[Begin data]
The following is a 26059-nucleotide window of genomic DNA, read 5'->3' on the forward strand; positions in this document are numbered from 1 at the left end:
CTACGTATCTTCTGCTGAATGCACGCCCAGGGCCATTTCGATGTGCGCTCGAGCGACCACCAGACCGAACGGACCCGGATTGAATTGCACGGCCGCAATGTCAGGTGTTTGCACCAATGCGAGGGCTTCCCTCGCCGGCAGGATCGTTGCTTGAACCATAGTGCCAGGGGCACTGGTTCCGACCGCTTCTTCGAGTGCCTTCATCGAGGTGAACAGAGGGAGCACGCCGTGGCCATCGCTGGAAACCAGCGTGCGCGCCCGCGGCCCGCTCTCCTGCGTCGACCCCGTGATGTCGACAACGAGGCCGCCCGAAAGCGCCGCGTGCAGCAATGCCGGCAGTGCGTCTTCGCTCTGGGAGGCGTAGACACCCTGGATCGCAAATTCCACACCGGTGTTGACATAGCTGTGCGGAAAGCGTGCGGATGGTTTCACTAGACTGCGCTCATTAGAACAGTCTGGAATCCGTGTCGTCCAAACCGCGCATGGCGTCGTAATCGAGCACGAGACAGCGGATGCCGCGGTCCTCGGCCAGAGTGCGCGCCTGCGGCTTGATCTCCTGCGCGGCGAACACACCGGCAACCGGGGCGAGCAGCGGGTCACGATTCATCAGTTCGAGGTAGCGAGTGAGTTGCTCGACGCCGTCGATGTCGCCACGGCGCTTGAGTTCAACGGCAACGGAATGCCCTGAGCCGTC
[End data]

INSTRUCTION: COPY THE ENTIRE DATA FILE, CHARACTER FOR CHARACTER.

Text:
The following is a 26059-nucleotide window of genomic DNA, read 5'->3' on the forward strand; positions in this document are numbered from 1 at the left end:
CTACGTATCTTCTGCTGAATGCACGCCCAGGGCCATTTCGATGTGCGCTCGAGCGACCACCAGACCGAACGGACCCGGATTGAATTGCACGGCCGCAATGTCAGGTGTTTGCACCAATGCGAGGGCTTCCCTCGCCGGCAGGATCGTTGCTTGAACCATAGTGCCAGGGGCACTGGTTCCGACCGCTTCTTCGAGTGCCTTCATCGAGGTGAACAGAGGGAGCACGCCGTGGCCATCGCTGGAAACCAGCGTGCGCGCCCGCGGCCCGCTCTCCTGCGTCGACCCCGTGATGTCGACAACGAGGCCGCCCGAAAGCGCCGCGTGCAGCAATGCCGGCAGTGCGTCTTCGCTCTGGGAGGCGTAGACACCCTGGATCGCAAATTCCACACCGGTGTTGACATAGCTGTGCGGAAAGCGTGCGGATGGTTTCACTAGACTGCGCTCATTAGAACAGTCTGGAATCCGTGTCGTCCAAACCGCGCATGGCGTCGTAATCGAGCACGAGACAGCGGATGCCGCGGTCCTCGGCCAGAGTGCGCGCCTGCGGCTTGATCTCCTGCGCGGCGAACACACCGGCAACCGGGGCGAGCAGCGGGTCACGATTCATCAGTTCGAGGTAGCGAGTGAGTTGCTCGACGCCGTCGATGTCGCCACGGCGCTTGAGTTCAACGGCAACGGAATGCCCTGAGCCGTC